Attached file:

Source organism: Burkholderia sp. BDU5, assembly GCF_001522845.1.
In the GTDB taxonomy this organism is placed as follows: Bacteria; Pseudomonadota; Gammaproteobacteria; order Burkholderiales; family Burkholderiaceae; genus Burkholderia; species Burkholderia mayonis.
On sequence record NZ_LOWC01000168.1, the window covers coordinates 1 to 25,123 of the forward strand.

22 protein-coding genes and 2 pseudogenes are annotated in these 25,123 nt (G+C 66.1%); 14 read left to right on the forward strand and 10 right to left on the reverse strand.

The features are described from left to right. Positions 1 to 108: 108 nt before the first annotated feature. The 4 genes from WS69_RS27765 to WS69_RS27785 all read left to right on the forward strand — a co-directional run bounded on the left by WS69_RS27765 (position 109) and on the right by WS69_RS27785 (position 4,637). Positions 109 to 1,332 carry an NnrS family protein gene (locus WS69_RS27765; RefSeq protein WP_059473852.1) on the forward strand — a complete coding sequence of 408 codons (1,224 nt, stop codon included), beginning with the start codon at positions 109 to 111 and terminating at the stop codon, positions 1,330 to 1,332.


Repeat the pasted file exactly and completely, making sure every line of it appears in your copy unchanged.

Source organism: Burkholderia sp. BDU5, assembly GCF_001522845.1.
In the GTDB taxonomy this organism is placed as follows: Bacteria; Pseudomonadota; Gammaproteobacteria; order Burkholderiales; family Burkholderiaceae; genus Burkholderia; species Burkholderia mayonis.
On sequence record NZ_LOWC01000168.1, the window covers coordinates 1 to 25,123 of the forward strand.

22 protein-coding genes and 2 pseudogenes are annotated in these 25,123 nt (G+C 66.1%); 14 read left to right on the forward strand and 10 right to left on the reverse strand.

The features are described from left to right. Positions 1 to 108: 108 nt before the first annotated feature. The 4 genes from WS69_RS27765 to WS69_RS27785 all read left to right on the forward strand — a co-directional run bounded on the left by WS69_RS27765 (position 109) and on the right by WS69_RS27785 (position 4,637). Positions 109 to 1,332 carry an NnrS family protein gene (locus WS69_RS27765; RefSeq protein WP_059473852.1) on the forward strand — a complete coding sequence of 408 codons (1,224 nt, stop codon included), beginning with the start codon at positions 109 to 111 and terminating at the stop codon, positions 1,330 to 1,332.